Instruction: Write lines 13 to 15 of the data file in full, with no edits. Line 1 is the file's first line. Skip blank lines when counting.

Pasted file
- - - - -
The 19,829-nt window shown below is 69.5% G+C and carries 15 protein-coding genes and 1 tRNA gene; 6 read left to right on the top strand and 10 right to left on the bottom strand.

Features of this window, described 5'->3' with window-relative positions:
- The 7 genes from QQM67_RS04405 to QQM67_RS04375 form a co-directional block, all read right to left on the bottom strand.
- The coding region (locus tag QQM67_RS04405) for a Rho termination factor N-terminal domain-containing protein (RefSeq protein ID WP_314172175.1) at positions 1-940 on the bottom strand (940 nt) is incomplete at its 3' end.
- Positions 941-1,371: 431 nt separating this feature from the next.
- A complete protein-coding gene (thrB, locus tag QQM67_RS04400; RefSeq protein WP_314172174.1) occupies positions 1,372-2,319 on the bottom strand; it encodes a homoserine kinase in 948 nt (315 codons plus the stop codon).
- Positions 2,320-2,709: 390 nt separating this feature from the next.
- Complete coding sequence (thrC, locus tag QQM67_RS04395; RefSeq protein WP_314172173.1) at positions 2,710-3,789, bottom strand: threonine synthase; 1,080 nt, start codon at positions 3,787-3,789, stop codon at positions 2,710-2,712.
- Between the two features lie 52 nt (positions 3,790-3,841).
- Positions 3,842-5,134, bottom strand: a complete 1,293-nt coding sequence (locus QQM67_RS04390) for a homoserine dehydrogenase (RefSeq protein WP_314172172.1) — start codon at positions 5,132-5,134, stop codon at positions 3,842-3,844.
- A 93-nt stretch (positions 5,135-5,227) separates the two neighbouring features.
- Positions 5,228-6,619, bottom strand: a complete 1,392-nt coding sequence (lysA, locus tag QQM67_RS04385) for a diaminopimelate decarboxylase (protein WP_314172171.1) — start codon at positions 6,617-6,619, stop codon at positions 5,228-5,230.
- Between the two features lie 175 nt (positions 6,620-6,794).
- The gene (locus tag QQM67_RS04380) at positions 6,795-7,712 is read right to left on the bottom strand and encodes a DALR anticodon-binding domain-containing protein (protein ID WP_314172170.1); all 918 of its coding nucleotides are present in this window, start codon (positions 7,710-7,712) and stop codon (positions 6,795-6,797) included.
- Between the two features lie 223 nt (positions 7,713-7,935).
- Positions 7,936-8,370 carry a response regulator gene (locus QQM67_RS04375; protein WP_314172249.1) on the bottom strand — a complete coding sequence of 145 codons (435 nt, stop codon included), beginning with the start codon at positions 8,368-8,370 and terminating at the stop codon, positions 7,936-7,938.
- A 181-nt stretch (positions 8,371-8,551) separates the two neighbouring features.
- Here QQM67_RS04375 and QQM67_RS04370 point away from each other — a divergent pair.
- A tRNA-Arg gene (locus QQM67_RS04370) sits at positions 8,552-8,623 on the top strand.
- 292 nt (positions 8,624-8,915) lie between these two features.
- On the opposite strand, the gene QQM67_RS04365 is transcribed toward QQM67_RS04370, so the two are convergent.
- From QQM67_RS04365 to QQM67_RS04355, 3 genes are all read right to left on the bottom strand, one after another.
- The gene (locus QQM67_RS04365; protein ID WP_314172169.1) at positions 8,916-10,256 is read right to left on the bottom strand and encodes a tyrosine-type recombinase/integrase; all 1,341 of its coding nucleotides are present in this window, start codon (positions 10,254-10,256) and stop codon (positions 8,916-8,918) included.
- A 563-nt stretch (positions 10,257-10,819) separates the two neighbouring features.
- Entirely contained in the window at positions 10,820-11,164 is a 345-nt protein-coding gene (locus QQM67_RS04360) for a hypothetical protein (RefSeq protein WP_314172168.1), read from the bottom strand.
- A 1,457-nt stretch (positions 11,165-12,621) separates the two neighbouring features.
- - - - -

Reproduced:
- Between the two features lie 175 nt (positions 6,620-6,794).
- The gene (locus tag QQM67_RS04380) at positions 6,795-7,712 is read right to left on the bottom strand and encodes a DALR anticodon-binding domain-containing protein (protein ID WP_314172170.1); all 918 of its coding nucleotides are present in this window, start codon (positions 7,710-7,712) and stop codon (positions 6,795-6,797) included.
- Between the two features lie 223 nt (positions 7,713-7,935).